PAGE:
1. Leverage other people’s audiences during your first launches.

While a major portion of business ownership revolves around building an audience of your own, the first few launches need to appeal to an already-existing audience to be successful. Consider tapping into someone else’s audience with consideration to what their needs truly are. 

  1. Decide on launch goals between financial fitness and terror. 

Goals, especially for your first few launches, need to be manageable between fitness and fear. A launch goal needs to be financially successful enough to be worth your time and resources, while still maintaining a realistic understanding of your financial fears. 

  1. Do not change your marketing/sales tactics part way through a launch. Decide on one for a period of time and work on iterating.

Within my own professional career, I’ve had to iterate numerous times on launch tactics and marketing concepts. Still, iteration and evaluation is not the same as changing something completely. Sticking with your tactics is extremely important to solidify success. 

  1. Prepare yourself for the mental journey to have ups and downs. It will happen to you. 

Even if you feel amazing about your product and your launch, you will still have to go through the emotional rollercoaster of emotions associated with sales and marketing tactics. When you’re worrying that everything is going wrong, remember that you’re not alone in feeling this way. 

  1. Assume this is a learning process just as much as it’s a money-making process.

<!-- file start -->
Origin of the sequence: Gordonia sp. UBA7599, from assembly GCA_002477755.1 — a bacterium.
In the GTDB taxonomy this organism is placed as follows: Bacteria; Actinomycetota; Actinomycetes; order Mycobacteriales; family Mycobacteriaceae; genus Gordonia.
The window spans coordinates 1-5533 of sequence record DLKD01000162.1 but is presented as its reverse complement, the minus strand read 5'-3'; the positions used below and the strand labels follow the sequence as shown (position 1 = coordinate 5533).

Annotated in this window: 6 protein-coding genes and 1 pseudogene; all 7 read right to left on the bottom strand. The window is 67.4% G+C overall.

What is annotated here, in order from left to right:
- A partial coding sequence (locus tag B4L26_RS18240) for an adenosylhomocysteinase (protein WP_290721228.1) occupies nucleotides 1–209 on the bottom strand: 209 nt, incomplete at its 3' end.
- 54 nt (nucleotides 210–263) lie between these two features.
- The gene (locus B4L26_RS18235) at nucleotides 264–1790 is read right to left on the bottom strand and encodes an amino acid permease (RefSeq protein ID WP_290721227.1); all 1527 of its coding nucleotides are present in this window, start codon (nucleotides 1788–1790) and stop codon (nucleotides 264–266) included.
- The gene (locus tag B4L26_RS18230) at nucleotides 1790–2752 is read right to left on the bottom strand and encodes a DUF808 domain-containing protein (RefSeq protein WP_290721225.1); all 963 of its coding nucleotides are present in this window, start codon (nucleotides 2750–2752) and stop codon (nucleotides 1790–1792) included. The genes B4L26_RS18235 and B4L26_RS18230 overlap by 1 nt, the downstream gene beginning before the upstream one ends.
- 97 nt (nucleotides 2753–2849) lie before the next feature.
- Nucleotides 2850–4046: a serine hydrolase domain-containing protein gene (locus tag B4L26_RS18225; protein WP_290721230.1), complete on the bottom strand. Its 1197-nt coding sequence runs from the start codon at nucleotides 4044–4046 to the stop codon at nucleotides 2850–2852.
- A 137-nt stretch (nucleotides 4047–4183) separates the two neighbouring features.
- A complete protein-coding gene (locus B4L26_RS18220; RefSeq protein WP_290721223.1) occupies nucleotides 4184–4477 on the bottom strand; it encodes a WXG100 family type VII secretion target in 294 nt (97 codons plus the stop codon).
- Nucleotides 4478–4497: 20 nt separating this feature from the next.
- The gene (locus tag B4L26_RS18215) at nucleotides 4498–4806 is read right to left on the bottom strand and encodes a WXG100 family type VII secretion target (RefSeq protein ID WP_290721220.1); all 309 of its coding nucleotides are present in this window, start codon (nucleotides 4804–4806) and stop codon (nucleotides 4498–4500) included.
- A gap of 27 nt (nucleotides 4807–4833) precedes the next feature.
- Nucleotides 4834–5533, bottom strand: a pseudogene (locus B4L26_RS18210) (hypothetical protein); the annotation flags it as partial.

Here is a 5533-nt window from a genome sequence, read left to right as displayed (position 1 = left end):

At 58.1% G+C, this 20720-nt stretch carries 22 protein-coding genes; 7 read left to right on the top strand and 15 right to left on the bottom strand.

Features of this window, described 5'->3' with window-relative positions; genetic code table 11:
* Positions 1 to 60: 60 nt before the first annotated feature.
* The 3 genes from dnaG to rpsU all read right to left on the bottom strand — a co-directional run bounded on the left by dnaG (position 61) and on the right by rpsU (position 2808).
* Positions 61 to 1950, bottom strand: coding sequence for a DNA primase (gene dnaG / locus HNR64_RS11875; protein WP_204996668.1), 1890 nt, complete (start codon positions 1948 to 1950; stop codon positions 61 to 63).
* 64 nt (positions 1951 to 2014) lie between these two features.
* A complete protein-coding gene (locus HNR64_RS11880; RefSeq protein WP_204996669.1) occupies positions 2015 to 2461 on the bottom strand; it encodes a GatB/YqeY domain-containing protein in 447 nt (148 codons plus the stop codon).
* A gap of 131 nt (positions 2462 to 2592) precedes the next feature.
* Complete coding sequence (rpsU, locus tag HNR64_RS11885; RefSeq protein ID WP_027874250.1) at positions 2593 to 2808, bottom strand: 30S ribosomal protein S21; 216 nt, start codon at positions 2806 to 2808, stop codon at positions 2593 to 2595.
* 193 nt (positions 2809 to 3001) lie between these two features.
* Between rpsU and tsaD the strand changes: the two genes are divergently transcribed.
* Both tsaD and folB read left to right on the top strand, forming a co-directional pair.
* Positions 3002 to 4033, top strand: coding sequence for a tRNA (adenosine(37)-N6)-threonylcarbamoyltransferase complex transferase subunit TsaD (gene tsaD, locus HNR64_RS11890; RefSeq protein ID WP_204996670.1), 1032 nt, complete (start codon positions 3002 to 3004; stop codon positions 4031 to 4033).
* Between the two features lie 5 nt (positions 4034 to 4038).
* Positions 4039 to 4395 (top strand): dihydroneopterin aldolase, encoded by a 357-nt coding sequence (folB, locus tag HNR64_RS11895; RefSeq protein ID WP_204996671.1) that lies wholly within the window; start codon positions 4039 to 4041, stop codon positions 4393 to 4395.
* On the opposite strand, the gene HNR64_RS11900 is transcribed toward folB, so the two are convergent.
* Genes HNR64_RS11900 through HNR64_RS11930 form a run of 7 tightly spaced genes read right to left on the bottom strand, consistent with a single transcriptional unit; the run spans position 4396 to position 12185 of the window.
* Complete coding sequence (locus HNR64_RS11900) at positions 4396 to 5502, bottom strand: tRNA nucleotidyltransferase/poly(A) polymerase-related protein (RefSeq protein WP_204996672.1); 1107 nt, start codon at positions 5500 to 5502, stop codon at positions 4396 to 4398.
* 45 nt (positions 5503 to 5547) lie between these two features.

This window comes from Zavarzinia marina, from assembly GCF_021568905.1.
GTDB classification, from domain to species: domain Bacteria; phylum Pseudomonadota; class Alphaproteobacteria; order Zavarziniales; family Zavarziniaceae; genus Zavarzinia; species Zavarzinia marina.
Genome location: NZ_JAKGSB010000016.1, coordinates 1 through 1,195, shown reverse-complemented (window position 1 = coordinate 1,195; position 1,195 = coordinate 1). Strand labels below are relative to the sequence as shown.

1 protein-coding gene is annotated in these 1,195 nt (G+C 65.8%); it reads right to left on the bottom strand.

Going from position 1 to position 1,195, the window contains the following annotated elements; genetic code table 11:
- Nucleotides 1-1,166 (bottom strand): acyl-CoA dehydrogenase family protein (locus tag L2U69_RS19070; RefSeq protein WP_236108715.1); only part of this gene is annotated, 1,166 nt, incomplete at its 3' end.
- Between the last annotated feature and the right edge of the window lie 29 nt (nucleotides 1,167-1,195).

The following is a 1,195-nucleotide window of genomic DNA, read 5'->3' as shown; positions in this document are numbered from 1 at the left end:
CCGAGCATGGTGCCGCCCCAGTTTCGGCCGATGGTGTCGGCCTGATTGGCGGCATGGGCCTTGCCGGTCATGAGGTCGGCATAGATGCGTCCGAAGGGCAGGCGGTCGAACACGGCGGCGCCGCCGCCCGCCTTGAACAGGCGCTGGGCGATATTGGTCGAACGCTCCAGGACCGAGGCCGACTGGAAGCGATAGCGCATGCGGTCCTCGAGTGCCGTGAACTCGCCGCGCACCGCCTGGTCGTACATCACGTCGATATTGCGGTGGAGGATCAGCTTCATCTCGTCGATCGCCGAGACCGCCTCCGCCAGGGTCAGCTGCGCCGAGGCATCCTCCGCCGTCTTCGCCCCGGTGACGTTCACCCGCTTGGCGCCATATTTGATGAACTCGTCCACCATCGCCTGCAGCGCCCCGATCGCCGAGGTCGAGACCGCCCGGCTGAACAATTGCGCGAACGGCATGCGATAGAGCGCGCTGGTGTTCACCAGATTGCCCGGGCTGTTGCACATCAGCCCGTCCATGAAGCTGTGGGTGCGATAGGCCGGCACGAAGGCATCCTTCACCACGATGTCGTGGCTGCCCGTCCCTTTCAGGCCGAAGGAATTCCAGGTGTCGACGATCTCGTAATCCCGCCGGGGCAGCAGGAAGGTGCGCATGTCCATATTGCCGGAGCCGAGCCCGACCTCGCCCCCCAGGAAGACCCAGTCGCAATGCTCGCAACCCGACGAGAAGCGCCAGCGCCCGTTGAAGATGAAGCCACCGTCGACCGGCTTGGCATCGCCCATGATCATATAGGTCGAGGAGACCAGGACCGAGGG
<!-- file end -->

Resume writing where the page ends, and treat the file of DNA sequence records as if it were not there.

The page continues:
Going into a launch expecting an easy, passive income rarely ends up being the reality for most business owners. Digital product launches are an immense amount of work and require a great deal of learning. Thankfully, the reward of that learning is that you will see financial results. 

  1. Evaluate like the life of your business depends on it, because it does!

You cannot go through a launch without an evaluation process. Defining these set times and tactics to sell allows you an invaluable opportunity to evaluate and analyze what you’ve learned. You need to eat your vegetables. Evaluating is like the vegetables of your business.

  1. Constrain, constrain, constrain. Less is more. 

As someone who has a minimalist style, I understand and feel comfortable with the idea of doing less to get more. However, this concept can be hard to grasp, especially in early launches. Remember that your audience is looking for results, they aren’t just looking for more.

  1. Be gentle with yourself as you learn a new way of selling, marketing and delivering.

Product launches need to be a result of devotion and dedication. You cannot force this process and you should not fill your business with unnecessary elements if they aren’t suiting your goals. You don’t have to create these products, and doing so should be done out of a desire to learn.



Applications for One Year From Now: The Residency will be open from now until December 1st at brainspaceoptimized.com/residency

Additional resources mentioned in this podcast: Podcast Production School 

Connect with me through my website and on Instagram. 

Schedule a clarity call with me here: https://oyfn.co/clarity/